Wordtravels

Wordtravels

Hania Travel Guide

Ancient site of Aptera
Ancient site of Aptera © GNTO

The largest city in western Crete and (together with Rethymnon) the most attractive, Haniá (also spelled Chania) is a historically charming labyrinth of jumbled Venetian and Turkish buildings surrounding a small harbour, with colourful markets, town squares, craft shops and fine dining possibilities - a perfect Greek holiday destination. Narrow, winding lanes are lined with tavernas, cafes and shops, and ancient alleyways lead to endless photographic opportunities that encompass overhanging wooden balconies, delicate stonework and white Orthodox churches. Parts of the old city walls and buildings have been excavated and can be enjoyed just by walking about town.

The port area of Haniá is the oldest and most interesting part of town and holidaymakers will find it busiest at night with many bars and restaurants. A promenade curves around the harbour leading from the main hotel area. There are a few museums worth visiting, including the Archaeological and Naval Museums, and the famed walk through the Samaria Gorge is a worthwhile excursion from the town.

Holidaymakers should visit the Public Market in Haniá for fresh produce and a fish market, vegetable stalls, grocery shops and butchers. Around the cathedral are some of the better shopping areas, especially Odhós Skrídhlof (Leather Street) that is lined with traditional leather-making shops. There are endless jewellery, souvenir and craft shops, but for distinctly Cretan goods go to Carmela (artworks and ceramics), Cretan Rugs and Blankets or Roka Carpets (traditionally woven goods), and the Local Artistic Handicrafts Association for a selection by local artisans. Orphanos has a collection of dolls and marionettes for a different souvenir from the island. This picturesque port city has more than enough shopping to occupy tourists.

Around the harbour in Haniá, holiday visitors will find numerous tavernas, restaurants and cafes, but with little variation in price and menu. Dino's Taverna is one of the best choices for seafood with a view of the harbour, or Thalassino. Away from the water are plenty of cheaper options on Kondhiláki, Kanevárou and many of the streets off Halídhon. For more traditional places the area around the market and along Dhaskaloyiánnis is good. Fast food is also widespread and there are numerous souvlaki places on Karaolí, near the Naval Museum, across from the market and at the end of the outer harbour. Locals and particularly expats favour Meltemi, which is good for breakfasts and has a relaxed terrace bar, while the main square, Platía-1821, is the traditional plaza to stop for a cup of coffee.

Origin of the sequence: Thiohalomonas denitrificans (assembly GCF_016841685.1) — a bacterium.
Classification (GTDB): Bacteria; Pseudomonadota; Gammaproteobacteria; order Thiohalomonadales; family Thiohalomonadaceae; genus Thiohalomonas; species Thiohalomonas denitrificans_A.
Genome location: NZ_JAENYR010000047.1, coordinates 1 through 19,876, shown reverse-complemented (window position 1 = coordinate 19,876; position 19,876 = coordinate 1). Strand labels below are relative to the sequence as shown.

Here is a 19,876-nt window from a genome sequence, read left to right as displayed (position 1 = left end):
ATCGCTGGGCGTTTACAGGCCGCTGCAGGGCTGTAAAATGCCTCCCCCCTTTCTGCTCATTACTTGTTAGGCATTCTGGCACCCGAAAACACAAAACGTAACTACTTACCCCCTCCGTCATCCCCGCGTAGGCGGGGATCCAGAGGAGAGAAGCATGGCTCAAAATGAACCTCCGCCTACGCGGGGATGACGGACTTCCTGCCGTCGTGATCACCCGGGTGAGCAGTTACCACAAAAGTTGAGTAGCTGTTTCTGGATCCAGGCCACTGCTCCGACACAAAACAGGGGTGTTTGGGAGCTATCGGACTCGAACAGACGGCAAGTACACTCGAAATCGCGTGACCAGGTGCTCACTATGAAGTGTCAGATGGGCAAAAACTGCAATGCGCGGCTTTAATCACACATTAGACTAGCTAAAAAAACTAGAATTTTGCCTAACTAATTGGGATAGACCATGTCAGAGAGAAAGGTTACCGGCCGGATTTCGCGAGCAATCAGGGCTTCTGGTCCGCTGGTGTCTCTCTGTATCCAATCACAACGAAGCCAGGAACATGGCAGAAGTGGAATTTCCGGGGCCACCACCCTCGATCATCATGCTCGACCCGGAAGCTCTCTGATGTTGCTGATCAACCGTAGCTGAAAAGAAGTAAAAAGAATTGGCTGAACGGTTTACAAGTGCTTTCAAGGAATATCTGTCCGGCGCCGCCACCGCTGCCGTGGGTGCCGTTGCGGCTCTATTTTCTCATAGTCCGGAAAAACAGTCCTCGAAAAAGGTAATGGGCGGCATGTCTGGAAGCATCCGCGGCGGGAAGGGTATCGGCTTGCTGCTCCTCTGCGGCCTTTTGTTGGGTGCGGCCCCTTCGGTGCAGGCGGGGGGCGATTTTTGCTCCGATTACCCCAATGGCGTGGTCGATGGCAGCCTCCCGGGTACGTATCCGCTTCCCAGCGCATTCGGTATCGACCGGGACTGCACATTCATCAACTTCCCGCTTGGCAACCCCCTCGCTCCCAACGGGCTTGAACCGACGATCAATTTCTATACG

Most of the clubs and discos are centred on the inner harbour in Haniá, but there are plenty around the outer harbour and throughout the old quarter where holidaymakers up for a party can enjoy a night out. Popular bars include Ta Dhyo Lux, Fraise and the Four Seasons, and the string of terrace cafes along the Aktí Miaoúli seafront draw the under 30s. Late night nightclubs include Ariadni (inner harbour), Millennium, Titanic and N.RG (old town), which get going after midnight and stay open till the early hours. More traditional Greek music and dancing can be found at Café Kriti on Kalergón Street. A popular hangout for the large gay community is Ta Padia Paizei, on Odos Archoleon.

There are numerous good museums in Hania; one of the best is the Maritime Museum which has some interesting models. There are also many possible excursions and daytrips to see the myriad attractions of Crete, which could fill a long holiday. The beaches are also gorgeous - there are both pebble and sand beaches. Some of the most popular ones are Elafonisi, which can only be reached by boat, Balos, Falasarna, Almerida and Chryssi Akti (Golden Beach) which is very close to the city. However, Hania truly is a quaint and lovely city and your time is best spent allowing yourself to get lost in the narrow streets and seeing what surprises you can find.


The pavements in Hania are very narrow making strolling along the streets a bit hazardous. There are also no direct flights.